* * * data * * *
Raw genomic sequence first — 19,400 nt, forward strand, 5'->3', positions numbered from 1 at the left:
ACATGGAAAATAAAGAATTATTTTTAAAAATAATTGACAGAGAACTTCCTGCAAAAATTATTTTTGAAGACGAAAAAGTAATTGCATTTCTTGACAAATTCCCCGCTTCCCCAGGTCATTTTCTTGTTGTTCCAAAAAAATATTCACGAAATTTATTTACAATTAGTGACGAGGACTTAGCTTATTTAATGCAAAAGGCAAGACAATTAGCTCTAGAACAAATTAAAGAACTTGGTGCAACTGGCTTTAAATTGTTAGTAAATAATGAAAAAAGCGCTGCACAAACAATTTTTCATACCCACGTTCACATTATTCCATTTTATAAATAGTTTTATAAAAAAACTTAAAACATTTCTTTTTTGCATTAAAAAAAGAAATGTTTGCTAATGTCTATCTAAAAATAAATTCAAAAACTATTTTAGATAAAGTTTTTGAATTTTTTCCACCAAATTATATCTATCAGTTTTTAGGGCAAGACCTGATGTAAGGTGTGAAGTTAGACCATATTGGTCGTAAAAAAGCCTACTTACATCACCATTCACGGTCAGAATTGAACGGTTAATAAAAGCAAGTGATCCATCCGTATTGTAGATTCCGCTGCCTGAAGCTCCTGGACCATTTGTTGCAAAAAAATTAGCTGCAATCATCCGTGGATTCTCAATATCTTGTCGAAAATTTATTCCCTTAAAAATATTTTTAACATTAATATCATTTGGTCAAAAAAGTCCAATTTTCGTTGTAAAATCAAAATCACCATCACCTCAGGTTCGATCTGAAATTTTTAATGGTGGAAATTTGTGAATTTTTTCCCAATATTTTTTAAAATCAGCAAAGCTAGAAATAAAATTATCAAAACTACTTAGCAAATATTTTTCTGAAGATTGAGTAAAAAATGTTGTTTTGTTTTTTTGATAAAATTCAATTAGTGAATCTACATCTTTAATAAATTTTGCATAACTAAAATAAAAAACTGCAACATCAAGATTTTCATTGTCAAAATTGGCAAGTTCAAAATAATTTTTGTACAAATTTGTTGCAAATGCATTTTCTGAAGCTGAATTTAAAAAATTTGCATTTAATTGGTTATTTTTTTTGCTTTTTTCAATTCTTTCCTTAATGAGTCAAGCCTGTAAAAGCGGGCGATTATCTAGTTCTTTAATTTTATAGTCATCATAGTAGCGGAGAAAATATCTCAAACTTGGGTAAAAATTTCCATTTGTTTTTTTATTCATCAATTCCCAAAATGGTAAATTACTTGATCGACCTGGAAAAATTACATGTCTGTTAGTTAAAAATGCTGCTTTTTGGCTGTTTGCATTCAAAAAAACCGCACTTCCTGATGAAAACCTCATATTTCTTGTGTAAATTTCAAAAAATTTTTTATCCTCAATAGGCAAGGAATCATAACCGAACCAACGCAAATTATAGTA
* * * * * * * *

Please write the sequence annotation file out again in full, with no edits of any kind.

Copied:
Raw genomic sequence first — 19,400 nt, forward strand, 5'->3', positions numbered from 1 at the left:
ACATGGAAAATAAAGAATTATTTTTAAAAATAATTGACAGAGAACTTCCTGCAAAAATTATTTTTGAAGACGAAAAAGTAATTGCATTTCTTGACAAATTCCCCGCTTCCCCAGGTCATTTTCTTGTTGTTCCAAAAAAATATTCACGAAATTTATTTACAATTAGTGACGAGGACTTAGCTTATTTAATGCAAAAGGCAAGACAATTAGCTCTAGAACAAATTAAAGAACTTGGTGCAACTGGCTTTAAATTGTTAGTAAATAATGAAAAAAGCGCTGCACAAACAATTTTTCATACCCACGTTCACATTATTCCATTTTATAAATAGTTTTATAAAAAAACTTAAAACATTTCTTTTTTGCATTAAAAAAAGAAATGTTTGCTAATGTCTATCTAAAAATAAATTCAAAAACTATTTTAGATAAAGTTTTTGAATTTTTTCCACCAAATTATATCTATCAGTTTTTAGGGCAAGACCTGATGTAAGGTGTGAAGTTAGACCATATTGGTCGTAAAAAAGCCTACTTACATCACCATTCACGGTCAGAATTGAACGGTTAATAAAAGCAAGTGATCCATCCGTATTGTAGATTCCGCTGCCTGAAGCTCCTGGACCATTTGTTGCAAAAAAATTAGCTGCAATCATCCGTGGATTCTCAATATCTTGTCGAAAATTTATTCCCTTAAAAATATTTTTAACATTAATATCATTTGGTCAAAAAAGTCCAATTTTCGTTGTAAAATCAAAATCACCATCACCTCAGGTTCGATCTGAAATTTTTAATGGTGGAAATTTGTGAATTTTTTCCCAATATTTTTTAAAATCAGCAAAGCTAGAAATAAAATTATCAAAACTACTTAGCAAATATTTTTCTGAAGATTGAGTAAAAAATGTTGTTTTGTTTTTTTGATAAAATTCAATTAGTGAATCTACATCTTTAATAAATTTTGCATAACTAAAATAAAAAACTGCAACATCAAGATTTTCATTGTCAAAATTGGCAAGTTCAAAATAATTTTTGTACAAATTTGTTGCAAATGCATTTTCTGAAGCTGAATTTAAAAAATTTGCATTTAATTGGTTATTTTTTTTGCTTTTTTCAATTCTTTCCTTAATGAGTCAAGCCTGTAAAAGCGGGCGATTATCTAGTTCTTTAATTTTATAGTCATCATAGTAGCGGAGAAAATATCTCAAACTTGGGTAAAAATTTCCATTTGTTTTTTTATTCATCAATTCCCAAAATGGTAAATTACTTGATCGACCTGGAAAAATTACATGTCTGTTAGTTAAAAATGCTGCTTTTTGGCTGTTTGCATTCAAAAAAACCGCACTTCCTGATGAAAACCTCATATTTCTTGTGTAAATTTCAAAAAATTTTTTATCCTCAATAGGCAAGGAATCATAACCGAACCAACGCAAATTATAGTA